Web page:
Positivity and connection during COVID-19
PACE speaks to Treotham Automation managing director Mikael Paltoft about how the company is overcoming challenges to their supply chain during COVID-19.
Paltoft counts his company as lucky during the COVID-19 pandemic.
The disruption in air freight and delivery costs, which according to Paltoft have been raised by nearly 600 per cent, has not stopped the company from moving its operations forward.
It is business as usual for Paltoft, whose phone starts ringing at 8am in the morning. He said his staff had adapted very well to new ways of work.
“We went very quickly to working from home, even if we couldn’t go out and see customers like we normally do,” Paltoft said.
Salespeople at the company’s offices across Australia in Sydney, Melbourne, Brisbane, and Perth have continued to communicate with customers and provide client support.
In terms of supply and demand trends, Treotham is seeing similar figures for April compared to the same time last year, but expects to see a slowdown in the coming months.
“We are right on budget, so that was 10 per cent up from last year,” Paltoft said. “The main slowdown is because it’s very difficult to get goods in. That’s the biggest roadblock for the moment to get goods in from Europe.”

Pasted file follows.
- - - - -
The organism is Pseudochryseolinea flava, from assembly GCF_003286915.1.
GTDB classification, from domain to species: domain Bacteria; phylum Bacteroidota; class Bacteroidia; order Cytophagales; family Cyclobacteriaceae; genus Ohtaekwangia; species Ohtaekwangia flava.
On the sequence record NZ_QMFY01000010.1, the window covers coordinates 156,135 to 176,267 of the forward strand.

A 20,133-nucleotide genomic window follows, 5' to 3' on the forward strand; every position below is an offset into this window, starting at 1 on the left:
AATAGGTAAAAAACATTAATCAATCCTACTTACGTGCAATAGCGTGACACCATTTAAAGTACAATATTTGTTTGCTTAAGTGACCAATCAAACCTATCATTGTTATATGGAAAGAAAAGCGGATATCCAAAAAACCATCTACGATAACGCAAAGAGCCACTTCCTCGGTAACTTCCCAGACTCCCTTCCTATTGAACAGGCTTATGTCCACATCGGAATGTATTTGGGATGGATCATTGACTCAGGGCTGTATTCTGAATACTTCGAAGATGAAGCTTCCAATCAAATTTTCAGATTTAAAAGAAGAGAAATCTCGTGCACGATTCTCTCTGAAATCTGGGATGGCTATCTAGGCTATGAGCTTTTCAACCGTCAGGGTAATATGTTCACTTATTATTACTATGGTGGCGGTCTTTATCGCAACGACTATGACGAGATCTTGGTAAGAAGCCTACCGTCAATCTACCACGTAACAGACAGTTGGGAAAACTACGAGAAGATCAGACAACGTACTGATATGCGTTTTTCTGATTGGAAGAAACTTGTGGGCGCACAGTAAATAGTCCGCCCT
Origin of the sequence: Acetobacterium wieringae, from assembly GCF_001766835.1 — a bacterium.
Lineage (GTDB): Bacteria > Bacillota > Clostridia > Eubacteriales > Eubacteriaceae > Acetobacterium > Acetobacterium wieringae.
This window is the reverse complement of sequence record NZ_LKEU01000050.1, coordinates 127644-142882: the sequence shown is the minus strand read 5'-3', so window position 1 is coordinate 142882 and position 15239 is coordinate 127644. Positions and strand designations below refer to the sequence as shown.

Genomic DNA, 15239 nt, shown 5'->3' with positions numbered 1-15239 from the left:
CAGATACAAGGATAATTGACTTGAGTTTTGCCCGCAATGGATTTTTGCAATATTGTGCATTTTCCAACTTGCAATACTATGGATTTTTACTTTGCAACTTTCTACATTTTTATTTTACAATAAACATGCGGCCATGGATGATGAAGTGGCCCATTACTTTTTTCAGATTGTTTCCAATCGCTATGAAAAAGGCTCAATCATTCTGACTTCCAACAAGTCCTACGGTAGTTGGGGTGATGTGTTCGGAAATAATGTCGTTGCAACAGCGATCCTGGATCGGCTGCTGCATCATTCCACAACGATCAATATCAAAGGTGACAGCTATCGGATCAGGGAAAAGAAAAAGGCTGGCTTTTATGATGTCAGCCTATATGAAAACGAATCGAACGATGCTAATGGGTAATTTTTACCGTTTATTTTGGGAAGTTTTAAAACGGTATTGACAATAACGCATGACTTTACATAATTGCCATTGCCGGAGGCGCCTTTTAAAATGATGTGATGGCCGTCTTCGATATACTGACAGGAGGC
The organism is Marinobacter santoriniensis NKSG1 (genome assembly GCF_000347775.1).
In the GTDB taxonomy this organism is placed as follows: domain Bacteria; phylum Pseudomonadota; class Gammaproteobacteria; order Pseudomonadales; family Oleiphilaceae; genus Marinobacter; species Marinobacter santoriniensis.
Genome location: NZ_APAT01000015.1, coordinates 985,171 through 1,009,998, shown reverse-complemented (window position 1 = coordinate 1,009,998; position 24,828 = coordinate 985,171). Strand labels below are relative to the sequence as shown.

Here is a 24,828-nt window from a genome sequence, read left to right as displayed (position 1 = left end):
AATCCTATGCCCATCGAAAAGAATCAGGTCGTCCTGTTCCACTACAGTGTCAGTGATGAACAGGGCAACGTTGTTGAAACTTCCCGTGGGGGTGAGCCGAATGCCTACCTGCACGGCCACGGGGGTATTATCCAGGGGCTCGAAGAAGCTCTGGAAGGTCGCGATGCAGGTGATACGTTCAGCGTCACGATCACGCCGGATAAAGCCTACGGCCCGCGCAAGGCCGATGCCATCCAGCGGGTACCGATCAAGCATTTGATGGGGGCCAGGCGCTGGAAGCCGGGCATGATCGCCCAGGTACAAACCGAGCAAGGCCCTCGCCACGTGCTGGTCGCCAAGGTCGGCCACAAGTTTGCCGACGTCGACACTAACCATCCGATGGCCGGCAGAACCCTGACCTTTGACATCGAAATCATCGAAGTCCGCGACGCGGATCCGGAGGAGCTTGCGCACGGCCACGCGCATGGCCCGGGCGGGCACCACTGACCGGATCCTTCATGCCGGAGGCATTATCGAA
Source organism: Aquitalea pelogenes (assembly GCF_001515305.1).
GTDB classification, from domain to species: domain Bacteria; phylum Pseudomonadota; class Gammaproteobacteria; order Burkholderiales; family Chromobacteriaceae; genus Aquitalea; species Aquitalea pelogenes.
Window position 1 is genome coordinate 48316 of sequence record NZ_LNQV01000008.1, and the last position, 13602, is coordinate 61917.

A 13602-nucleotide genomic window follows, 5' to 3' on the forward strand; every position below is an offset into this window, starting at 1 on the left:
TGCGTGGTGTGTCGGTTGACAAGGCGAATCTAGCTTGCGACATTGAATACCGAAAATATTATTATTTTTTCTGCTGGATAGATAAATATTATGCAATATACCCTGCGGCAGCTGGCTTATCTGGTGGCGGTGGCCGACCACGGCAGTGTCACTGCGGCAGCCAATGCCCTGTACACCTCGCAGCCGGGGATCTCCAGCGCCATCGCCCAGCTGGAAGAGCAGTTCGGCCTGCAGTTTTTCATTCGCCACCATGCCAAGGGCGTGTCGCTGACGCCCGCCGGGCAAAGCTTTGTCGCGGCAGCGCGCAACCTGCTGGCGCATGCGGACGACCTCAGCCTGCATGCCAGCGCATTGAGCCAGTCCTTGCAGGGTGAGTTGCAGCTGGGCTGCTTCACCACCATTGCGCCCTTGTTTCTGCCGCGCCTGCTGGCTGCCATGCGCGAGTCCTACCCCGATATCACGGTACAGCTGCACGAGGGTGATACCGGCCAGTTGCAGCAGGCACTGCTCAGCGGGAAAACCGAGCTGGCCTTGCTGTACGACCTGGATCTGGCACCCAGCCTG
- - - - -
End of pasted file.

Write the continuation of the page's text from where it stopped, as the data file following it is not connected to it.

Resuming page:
In the meantime, the company has turned to sea freight to order new stock.
While the company’s office and warehouse in New Zealand were completely shut down, there is still good business in Australia during the downturn.
“We have ordered in extra stock by sea freight from our key suppliers to be able to supply our key customers, and make sure we have sufficient stock if a problem to source products arises,” Paltoft said. “We especially need to be able to supply our ongoing projects, such as in telecom, railway and infrastructure.”
Paltoft said he was happy with how the government has managed to keep the number of coronavirus cases down amid the uncertainty.
Treotham is still working with manufacturers on-site to solve problems, while applying social distancing measures.
Australian customers can arrange virtual product or engineering meetings with the company.
One of the company’s biggest suppliers for 30 years, igus has continued business with meetings on Microsoft Teams to showcase products.
Paltoft said working with igus as a long-time business partner is very useful when it comes to observing business during the pandemic.
“It’s interesting to see how we can utilise igus in Germany,” he said. “They’re very much at the forefront when it comes to how they work in this COVID-19 environment.”
igus recently built up a virtual technical engineering machine exhibition, where every customer can still walk into the stand, and salespeople showcase products.
“Because the Hannover Fair Exhibition was cancelled, they decided to still go ahead with the show, but they did it in-house,” Paltoft said. “They invited every customer to come have a look even, but through goggles.”
Although order intake slowed down “a lot” at the start of the pandemic due to uncertainty, Paltoft said weekly online meetings are helping staff stay connected and bring production back to normal.
“The positive thing is we have a much better contact with the branches now because we’re using Microsoft Teams,” he said. “We’ve been pretty lucky at Treotham.”
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